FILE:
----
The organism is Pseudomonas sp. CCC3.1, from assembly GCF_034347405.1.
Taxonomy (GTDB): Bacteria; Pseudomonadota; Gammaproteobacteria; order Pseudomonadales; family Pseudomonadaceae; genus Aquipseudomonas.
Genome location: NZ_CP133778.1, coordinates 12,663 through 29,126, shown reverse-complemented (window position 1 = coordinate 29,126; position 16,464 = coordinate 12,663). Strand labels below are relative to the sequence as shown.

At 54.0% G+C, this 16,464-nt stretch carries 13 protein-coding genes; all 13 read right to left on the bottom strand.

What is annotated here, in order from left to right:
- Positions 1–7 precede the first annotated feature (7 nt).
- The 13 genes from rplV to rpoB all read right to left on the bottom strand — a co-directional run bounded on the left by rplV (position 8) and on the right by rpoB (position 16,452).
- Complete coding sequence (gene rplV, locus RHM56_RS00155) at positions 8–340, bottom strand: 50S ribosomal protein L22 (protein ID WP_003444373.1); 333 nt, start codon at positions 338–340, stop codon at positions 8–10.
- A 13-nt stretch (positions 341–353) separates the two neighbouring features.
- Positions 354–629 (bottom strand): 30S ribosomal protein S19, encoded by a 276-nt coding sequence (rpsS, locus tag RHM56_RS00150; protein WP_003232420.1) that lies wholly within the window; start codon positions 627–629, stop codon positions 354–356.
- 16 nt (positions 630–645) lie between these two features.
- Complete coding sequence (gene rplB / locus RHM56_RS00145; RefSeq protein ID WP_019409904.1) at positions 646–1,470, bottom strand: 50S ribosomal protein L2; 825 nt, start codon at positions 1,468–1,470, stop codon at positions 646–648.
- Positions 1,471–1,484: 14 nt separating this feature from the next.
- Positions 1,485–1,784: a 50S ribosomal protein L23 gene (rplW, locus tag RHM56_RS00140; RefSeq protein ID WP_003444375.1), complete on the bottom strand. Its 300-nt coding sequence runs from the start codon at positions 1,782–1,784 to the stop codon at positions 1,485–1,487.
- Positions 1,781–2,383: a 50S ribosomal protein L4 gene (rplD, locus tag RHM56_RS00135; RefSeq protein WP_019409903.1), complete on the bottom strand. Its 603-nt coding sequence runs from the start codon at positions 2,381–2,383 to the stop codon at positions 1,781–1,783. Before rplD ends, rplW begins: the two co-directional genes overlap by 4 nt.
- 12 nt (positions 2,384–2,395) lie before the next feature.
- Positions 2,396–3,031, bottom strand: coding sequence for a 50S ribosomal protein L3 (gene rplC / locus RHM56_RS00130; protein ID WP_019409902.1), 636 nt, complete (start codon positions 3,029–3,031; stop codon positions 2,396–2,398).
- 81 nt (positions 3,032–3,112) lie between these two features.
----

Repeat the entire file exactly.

The organism is Pseudomonas sp. CCC3.1, from assembly GCF_034347405.1.
Taxonomy (GTDB): Bacteria; Pseudomonadota; Gammaproteobacteria; order Pseudomonadales; family Pseudomonadaceae; genus Aquipseudomonas.
Genome location: NZ_CP133778.1, coordinates 12,663 through 29,126, shown reverse-complemented (window position 1 = coordinate 29,126; position 16,464 = coordinate 12,663). Strand labels below are relative to the sequence as shown.

At 54.0% G+C, this 16,464-nt stretch carries 13 protein-coding genes; all 13 read right to left on the bottom strand.

What is annotated here, in order from left to right:
- Positions 1–7 precede the first annotated feature (7 nt).
- The 13 genes from rplV to rpoB all read right to left on the bottom strand — a co-directional run bounded on the left by rplV (position 8) and on the right by rpoB (position 16,452).
- Complete coding sequence (gene rplV, locus RHM56_RS00155) at positions 8–340, bottom strand: 50S ribosomal protein L22 (protein ID WP_003444373.1); 333 nt, start codon at positions 338–340, stop codon at positions 8–10.
- A 13-nt stretch (positions 341–353) separates the two neighbouring features.
- Positions 354–629 (bottom strand): 30S ribosomal protein S19, encoded by a 276-nt coding sequence (rpsS, locus tag RHM56_RS00150; protein WP_003232420.1) that lies wholly within the window; start codon positions 627–629, stop codon positions 354–356.
- 16 nt (positions 630–645) lie between these two features.
- Complete coding sequence (gene rplB / locus RHM56_RS00145; RefSeq protein ID WP_019409904.1) at positions 646–1,470, bottom strand: 50S ribosomal protein L2; 825 nt, start codon at positions 1,468–1,470, stop codon at positions 646–648.
- Positions 1,471–1,484: 14 nt separating this feature from the next.
- Positions 1,485–1,784: a 50S ribosomal protein L23 gene (rplW, locus tag RHM56_RS00140; RefSeq protein ID WP_003444375.1), complete on the bottom strand. Its 300-nt coding sequence runs from the start codon at positions 1,782–1,784 to the stop codon at positions 1,485–1,487.
- Positions 1,781–2,383: a 50S ribosomal protein L4 gene (rplD, locus tag RHM56_RS00135; RefSeq protein WP_019409903.1), complete on the bottom strand. Its 603-nt coding sequence runs from the start codon at positions 2,381–2,383 to the stop codon at positions 1,781–1,783. Before rplD ends, rplW begins: the two co-directional genes overlap by 4 nt.
- 12 nt (positions 2,384–2,395) lie before the next feature.
- Positions 2,396–3,031, bottom strand: coding sequence for a 50S ribosomal protein L3 (gene rplC / locus RHM56_RS00130; protein ID WP_019409902.1), 636 nt, complete (start codon positions 3,029–3,031; stop codon positions 2,396–2,398).
- 81 nt (positions 3,032–3,112) lie between these two features.